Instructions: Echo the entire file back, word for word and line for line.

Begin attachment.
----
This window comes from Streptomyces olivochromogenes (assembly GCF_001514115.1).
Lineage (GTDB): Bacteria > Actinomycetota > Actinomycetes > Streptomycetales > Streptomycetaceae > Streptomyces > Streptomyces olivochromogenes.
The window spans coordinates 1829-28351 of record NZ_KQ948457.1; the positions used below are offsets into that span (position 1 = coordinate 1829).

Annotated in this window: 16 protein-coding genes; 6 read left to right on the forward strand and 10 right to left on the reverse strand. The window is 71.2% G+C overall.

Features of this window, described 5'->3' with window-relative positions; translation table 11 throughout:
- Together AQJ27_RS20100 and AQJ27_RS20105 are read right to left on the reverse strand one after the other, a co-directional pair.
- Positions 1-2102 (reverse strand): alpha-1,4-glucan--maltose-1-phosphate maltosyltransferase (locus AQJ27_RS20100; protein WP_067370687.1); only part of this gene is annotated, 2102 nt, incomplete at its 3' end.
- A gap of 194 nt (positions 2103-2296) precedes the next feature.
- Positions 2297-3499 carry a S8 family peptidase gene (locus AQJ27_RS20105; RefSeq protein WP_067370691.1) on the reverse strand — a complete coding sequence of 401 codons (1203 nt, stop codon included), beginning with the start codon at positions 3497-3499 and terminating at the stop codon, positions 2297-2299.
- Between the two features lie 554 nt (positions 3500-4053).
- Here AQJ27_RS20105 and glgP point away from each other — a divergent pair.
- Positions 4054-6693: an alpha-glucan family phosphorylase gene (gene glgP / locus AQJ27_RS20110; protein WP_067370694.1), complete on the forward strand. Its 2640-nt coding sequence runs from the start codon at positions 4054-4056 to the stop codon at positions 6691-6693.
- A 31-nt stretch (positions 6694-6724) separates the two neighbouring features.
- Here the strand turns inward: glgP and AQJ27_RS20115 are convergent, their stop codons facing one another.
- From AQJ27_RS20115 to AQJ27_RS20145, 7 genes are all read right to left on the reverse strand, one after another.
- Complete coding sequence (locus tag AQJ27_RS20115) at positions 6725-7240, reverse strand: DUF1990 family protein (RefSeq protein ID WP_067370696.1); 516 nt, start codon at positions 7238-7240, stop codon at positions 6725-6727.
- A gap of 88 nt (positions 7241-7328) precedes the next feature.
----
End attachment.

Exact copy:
This window comes from Streptomyces olivochromogenes (assembly GCF_001514115.1).
Lineage (GTDB): Bacteria > Actinomycetota > Actinomycetes > Streptomycetales > Streptomycetaceae > Streptomyces > Streptomyces olivochromogenes.
The window spans coordinates 1829-28351 of record NZ_KQ948457.1; the positions used below are offsets into that span (position 1 = coordinate 1829).

Annotated in this window: 16 protein-coding genes; 6 read left to right on the forward strand and 10 right to left on the reverse strand. The window is 71.2% G+C overall.

Features of this window, described 5'->3' with window-relative positions; translation table 11 throughout:
- Together AQJ27_RS20100 and AQJ27_RS20105 are read right to left on the reverse strand one after the other, a co-directional pair.
- Positions 1-2102 (reverse strand): alpha-1,4-glucan--maltose-1-phosphate maltosyltransferase (locus AQJ27_RS20100; protein WP_067370687.1); only part of this gene is annotated, 2102 nt, incomplete at its 3' end.
- A gap of 194 nt (positions 2103-2296) precedes the next feature.
- Positions 2297-3499 carry a S8 family peptidase gene (locus AQJ27_RS20105; RefSeq protein WP_067370691.1) on the reverse strand — a complete coding sequence of 401 codons (1203 nt, stop codon included), beginning with the start codon at positions 3497-3499 and terminating at the stop codon, positions 2297-2299.
- Between the two features lie 554 nt (positions 3500-4053).
- Here AQJ27_RS20105 and glgP point away from each other — a divergent pair.
- Positions 4054-6693: an alpha-glucan family phosphorylase gene (gene glgP / locus AQJ27_RS20110; protein WP_067370694.1), complete on the forward strand. Its 2640-nt coding sequence runs from the start codon at positions 4054-4056 to the stop codon at positions 6691-6693.
- A 31-nt stretch (positions 6694-6724) separates the two neighbouring features.
- Here the strand turns inward: glgP and AQJ27_RS20115 are convergent, their stop codons facing one another.
- From AQJ27_RS20115 to AQJ27_RS20145, 7 genes are all read right to left on the reverse strand, one after another.
- Complete coding sequence (locus tag AQJ27_RS20115) at positions 6725-7240, reverse strand: DUF1990 family protein (RefSeq protein ID WP_067370696.1); 516 nt, start codon at positions 7238-7240, stop codon at positions 6725-6727.
- A gap of 88 nt (positions 7241-7328) precedes the next feature.